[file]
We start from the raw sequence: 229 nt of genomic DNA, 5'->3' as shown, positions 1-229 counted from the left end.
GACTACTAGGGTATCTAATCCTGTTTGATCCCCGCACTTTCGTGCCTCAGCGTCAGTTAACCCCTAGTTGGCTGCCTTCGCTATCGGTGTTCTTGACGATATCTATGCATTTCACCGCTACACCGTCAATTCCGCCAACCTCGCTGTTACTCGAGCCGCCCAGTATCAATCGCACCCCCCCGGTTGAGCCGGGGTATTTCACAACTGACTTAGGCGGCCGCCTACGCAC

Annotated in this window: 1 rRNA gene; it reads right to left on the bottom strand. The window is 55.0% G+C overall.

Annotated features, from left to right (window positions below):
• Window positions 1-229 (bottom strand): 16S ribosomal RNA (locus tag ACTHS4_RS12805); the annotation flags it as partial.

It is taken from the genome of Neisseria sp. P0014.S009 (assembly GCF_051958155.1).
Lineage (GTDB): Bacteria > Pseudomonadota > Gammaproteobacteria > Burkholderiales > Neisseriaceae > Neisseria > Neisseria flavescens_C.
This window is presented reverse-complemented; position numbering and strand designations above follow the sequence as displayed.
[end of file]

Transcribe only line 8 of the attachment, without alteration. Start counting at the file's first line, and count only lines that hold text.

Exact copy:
This window is presented reverse-complemented; position numbering and strand designations above follow the sequence as displayed.